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Ellison Abstract- 1996 Murren and Ellison

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Murren, C. J., and A. M. Ellison. 1996. Effects of habitat, plant size, and floral display on male and female reproductive success of the neotropical orchid Brassavola nodosa. Biotropica 28: 30-41.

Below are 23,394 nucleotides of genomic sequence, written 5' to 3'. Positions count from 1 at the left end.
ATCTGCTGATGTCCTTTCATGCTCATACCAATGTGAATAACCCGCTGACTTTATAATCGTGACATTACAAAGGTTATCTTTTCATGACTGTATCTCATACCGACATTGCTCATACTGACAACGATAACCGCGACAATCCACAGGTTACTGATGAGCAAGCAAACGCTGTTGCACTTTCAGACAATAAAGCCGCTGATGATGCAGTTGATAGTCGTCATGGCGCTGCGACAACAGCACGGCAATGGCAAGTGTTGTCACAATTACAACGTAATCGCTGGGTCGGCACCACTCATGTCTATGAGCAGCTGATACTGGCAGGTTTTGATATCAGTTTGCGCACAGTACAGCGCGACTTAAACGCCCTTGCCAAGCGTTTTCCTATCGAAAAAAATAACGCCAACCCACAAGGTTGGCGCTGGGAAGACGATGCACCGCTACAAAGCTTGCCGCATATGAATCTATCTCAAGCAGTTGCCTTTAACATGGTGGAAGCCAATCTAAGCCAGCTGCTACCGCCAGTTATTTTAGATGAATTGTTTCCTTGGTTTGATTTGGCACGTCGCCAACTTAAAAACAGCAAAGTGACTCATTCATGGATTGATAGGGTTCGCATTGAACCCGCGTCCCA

We examined correlatively the joint effects of light, supporting plant characteristics, plant size, and floral display on pollinia removal and fruit production of 103 individuals of the orchid Brassavola nodosa (L.) Lindl. at Peter Douglas Cay, Belize, Central America. This orchid is epiphytic on red mangroves (Rhizophora mangle L. [Rhizophoraceae]), and grows from 1-300 cm above ground. Light levels above each orchid, measured as direct site factor using hemispherical canopy photography, were 6-46 percent of potential direct sunlight. To characterize plant size, we counted the number of leaves of each plant and measured its longest leaf and the leaf subtending each inflorescence. The largest orchids were found in areas of high light availability, high above ground, and on large support structures. From June through early August 1993, and again in December 1993, orchids were surveyed every 3-4 days for reproductive status and success (removal of pollinia and/or fruit production). The 48 plants that flowered during these 7 months had more and longer leaves than the 55 plants that did not flower at any time in this time period. Plants flowered continuously throughout the summer; a complete reproductive cycle (bud appearance to fruit set) lasts 2-5 weeks. Pollinia were removed from 12 percent, and fruits were set by 30 percent, of the flowers produced in the summer. Because fruit set was much lower in the fall, the total proportion of fruit production relative to flower production over the 7-month study period was only 13 percent. Path analysis indicated that direct site factor, height above ground, and diameter of supporting structures significantly contributed to plant size and floral display area. In turn, floral display significantly affected both male and female reproductive success. We conclude that resources limit flower production and components of floral display, whereas pollinator availability likely limits reproductive success in Brassavola nodosa.

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